The Horned God and the Summer Solstice

The Horned God and The Summer Solstice
The seasons have shifted once more,  the days have become longer and now  it is time for the Litha celebration.   The longest day of the year,  the Summer Solstice.

This is the time of year to celebrate the masculine half of the sacred energy that rules nature.  This energy is represented by a few deities,  The Horned God,   Ceronnous,  Pan,  Herne the Hunter, and the Green Man just to name a few.  With his mighty horns he is the protector of the forest,  the god of animals and vegetation.  When he is in his Sun form  he is the giver of life to the crops. He is the God of fertility, of ecstatic music and dance, and wild nature.

Whatever you may call him, or what ever form you choose, the Horned God is an ancient one.  He has been worshiped in Europe since at least the Iron Age, where he has been found depicted in cave drawings.  The Horned God is the keeper of the cycle of life and the food chain.He is pure masculinity, virility, and sex. He is the deer in  rut, the predator hunting the prey.  For him  there is only survival or death.  He makes you face these facts with no sympathy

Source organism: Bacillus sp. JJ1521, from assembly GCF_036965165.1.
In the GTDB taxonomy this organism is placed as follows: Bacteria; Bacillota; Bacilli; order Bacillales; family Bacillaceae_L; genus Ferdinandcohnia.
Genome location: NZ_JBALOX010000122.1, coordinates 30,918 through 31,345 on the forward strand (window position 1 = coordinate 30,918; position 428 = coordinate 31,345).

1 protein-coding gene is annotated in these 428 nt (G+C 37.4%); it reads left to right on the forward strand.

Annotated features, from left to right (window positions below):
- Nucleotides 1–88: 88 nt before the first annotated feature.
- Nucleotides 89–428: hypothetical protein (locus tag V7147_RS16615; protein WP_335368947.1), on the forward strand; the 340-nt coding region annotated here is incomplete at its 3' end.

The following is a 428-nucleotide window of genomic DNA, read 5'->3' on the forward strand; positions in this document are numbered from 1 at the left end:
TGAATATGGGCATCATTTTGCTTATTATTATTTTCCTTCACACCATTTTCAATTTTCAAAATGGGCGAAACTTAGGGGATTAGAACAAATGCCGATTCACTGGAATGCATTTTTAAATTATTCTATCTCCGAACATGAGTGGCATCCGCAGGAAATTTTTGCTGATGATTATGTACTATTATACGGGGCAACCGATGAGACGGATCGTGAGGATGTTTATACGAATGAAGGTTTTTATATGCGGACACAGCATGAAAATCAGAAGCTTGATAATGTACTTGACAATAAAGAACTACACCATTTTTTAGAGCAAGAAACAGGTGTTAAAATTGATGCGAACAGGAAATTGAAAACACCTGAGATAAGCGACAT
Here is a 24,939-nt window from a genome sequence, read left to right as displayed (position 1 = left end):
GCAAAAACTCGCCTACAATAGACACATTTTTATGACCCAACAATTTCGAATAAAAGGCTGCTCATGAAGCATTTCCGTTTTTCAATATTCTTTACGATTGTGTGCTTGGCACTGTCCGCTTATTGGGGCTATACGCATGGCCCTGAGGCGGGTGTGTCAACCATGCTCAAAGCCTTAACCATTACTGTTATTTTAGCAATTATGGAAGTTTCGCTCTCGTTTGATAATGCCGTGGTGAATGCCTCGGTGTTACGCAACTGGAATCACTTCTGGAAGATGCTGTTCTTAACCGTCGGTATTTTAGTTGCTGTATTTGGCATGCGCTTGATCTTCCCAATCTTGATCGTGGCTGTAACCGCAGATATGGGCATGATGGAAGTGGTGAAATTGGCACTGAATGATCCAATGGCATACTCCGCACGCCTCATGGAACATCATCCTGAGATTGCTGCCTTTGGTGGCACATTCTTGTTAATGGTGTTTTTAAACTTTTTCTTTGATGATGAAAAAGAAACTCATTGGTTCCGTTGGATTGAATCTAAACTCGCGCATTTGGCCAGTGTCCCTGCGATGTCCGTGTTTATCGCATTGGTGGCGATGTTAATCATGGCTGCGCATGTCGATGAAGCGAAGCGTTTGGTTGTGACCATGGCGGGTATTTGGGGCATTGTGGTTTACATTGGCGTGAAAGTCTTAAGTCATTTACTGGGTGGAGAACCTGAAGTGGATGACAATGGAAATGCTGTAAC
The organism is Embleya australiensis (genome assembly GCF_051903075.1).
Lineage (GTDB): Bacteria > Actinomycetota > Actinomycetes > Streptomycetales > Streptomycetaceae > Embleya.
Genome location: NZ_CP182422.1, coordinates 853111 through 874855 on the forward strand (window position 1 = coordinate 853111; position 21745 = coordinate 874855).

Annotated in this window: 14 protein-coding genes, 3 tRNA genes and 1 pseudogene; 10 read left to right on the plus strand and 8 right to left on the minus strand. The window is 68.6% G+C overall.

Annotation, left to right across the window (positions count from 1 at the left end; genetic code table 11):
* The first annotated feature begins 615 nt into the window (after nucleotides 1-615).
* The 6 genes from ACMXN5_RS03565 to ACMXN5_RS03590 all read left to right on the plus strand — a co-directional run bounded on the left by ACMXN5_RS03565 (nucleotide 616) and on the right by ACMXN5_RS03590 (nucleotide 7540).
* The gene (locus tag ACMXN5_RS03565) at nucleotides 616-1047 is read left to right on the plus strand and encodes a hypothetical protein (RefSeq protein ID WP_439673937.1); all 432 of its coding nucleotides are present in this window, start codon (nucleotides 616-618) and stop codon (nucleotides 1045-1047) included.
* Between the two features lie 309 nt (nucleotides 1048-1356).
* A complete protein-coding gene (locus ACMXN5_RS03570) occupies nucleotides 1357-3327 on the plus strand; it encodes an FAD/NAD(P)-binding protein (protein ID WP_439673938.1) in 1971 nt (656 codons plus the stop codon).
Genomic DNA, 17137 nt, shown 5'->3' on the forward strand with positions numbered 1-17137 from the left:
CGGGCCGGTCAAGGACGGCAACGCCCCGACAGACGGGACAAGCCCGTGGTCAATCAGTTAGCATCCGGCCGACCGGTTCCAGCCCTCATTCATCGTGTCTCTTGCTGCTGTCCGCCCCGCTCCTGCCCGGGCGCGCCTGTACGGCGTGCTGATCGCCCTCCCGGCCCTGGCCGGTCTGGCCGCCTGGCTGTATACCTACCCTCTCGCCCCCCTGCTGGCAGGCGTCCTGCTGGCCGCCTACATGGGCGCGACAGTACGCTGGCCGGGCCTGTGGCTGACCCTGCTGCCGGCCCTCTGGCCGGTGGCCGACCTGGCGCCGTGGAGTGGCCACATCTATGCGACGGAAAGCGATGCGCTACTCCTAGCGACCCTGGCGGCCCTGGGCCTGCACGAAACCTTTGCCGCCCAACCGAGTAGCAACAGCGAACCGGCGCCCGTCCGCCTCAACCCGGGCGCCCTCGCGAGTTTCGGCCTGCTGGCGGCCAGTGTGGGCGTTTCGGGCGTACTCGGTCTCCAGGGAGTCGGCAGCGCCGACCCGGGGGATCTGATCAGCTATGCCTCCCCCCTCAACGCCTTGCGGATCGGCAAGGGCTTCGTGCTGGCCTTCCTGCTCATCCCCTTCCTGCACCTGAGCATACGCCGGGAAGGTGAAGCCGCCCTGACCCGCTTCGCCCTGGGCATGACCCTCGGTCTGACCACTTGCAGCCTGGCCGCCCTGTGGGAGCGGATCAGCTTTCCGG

He is born in the spring and spends his childhood and young adulthood in the forest as pan or the green man. Wild and free he runs,  dances and plays his pipes.  He falls in love with, and impregnates the Goddess. In the midsummer he becomes The Horned One in the prime of his life. When Autumn arrives it is  time for the harvest.  The crops that he fed all spring and summer with his life giving sunshine are harvested, the animals slaughtered, and The Horned One is sacrificed. His blood fertilizes the land for the next spring. The crops go dormant, and   he travels to land of the dead, becoming the caretaker of the souls who have passed on.  When spring arrives he is reborn as the child that is carried by the goddess. The cycle begins again.

We can celebrate the energy of the summer solstice. Here are few ideas:

  • This is the longest day of the year,  and you can greet the sun at sunrise and say good bye at sunset.  Giving thanks to the Sun for all the life giving warmth it has bestowed upon us
  • Try making some sun tea,  Get a llarge glass jar,  make your own teabags or prepared teabags and put several in the jar,  fill with water and let it steep in the sun all day
  • Make an infused oil or honey.  put some olive oil in a clear jar, add some lemongrass, garlic rosemary whatever you like,  and place in the sun for the day. For a delicious honey treat, use rose petals that are organic or you know have not been chemically treated and infuse them in some raw natural honey.
  • Do an outdoor activity that brings you close to nature, kayaking swimming, nature walking.
  • have a midsummer nights fire
Whatever you decide to do,  enjoy your midsummer day,  the longest day of the year, have a Blessed Litha,  a Merry Christmas,  Happy Holiday, and a wwonderful New Year.